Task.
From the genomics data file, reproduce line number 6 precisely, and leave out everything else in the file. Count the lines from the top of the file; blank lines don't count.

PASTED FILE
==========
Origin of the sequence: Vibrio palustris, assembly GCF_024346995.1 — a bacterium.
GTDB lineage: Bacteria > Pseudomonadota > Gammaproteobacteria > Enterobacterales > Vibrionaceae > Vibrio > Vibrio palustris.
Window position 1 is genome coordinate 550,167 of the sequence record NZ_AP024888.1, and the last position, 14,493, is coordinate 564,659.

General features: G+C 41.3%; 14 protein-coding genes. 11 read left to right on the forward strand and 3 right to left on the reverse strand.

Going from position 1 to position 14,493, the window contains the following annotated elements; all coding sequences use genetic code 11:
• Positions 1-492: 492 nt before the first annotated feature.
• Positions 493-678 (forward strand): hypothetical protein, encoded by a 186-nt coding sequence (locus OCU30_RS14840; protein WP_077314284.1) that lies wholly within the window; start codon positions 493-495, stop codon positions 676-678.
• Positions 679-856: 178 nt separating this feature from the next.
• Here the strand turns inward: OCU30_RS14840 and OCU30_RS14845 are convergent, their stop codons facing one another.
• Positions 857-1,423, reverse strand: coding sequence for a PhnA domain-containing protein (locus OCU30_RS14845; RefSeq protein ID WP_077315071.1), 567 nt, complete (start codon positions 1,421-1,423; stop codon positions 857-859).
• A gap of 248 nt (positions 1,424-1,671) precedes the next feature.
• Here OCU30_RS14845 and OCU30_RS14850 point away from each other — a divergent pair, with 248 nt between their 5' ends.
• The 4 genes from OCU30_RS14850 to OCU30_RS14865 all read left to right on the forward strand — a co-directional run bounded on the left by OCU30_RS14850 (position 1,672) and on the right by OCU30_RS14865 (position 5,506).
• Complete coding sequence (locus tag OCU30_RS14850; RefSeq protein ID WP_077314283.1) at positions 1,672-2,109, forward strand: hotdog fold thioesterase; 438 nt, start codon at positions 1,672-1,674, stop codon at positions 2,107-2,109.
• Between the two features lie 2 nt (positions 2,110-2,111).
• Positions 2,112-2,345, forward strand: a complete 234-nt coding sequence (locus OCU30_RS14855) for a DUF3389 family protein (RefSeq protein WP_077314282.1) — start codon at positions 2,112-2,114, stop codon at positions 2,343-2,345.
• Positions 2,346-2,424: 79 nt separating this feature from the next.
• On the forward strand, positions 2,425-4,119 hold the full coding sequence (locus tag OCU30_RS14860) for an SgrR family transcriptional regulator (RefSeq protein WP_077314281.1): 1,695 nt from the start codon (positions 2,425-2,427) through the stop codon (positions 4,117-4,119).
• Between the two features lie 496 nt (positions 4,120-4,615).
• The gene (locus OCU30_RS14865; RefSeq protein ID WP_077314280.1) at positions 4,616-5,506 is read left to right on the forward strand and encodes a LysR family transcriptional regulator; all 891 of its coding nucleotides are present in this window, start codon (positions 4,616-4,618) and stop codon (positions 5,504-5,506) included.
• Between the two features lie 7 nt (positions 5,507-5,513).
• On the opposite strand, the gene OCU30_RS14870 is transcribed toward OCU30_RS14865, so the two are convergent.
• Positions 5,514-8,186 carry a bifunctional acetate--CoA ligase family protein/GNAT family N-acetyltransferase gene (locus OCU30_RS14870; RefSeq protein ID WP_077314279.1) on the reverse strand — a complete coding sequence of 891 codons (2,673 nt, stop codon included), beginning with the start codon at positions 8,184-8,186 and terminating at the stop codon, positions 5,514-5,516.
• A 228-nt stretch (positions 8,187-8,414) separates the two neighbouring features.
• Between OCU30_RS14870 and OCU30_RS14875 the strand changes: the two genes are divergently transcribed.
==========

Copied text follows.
• Positions 1-492: 492 nt before the first annotated feature.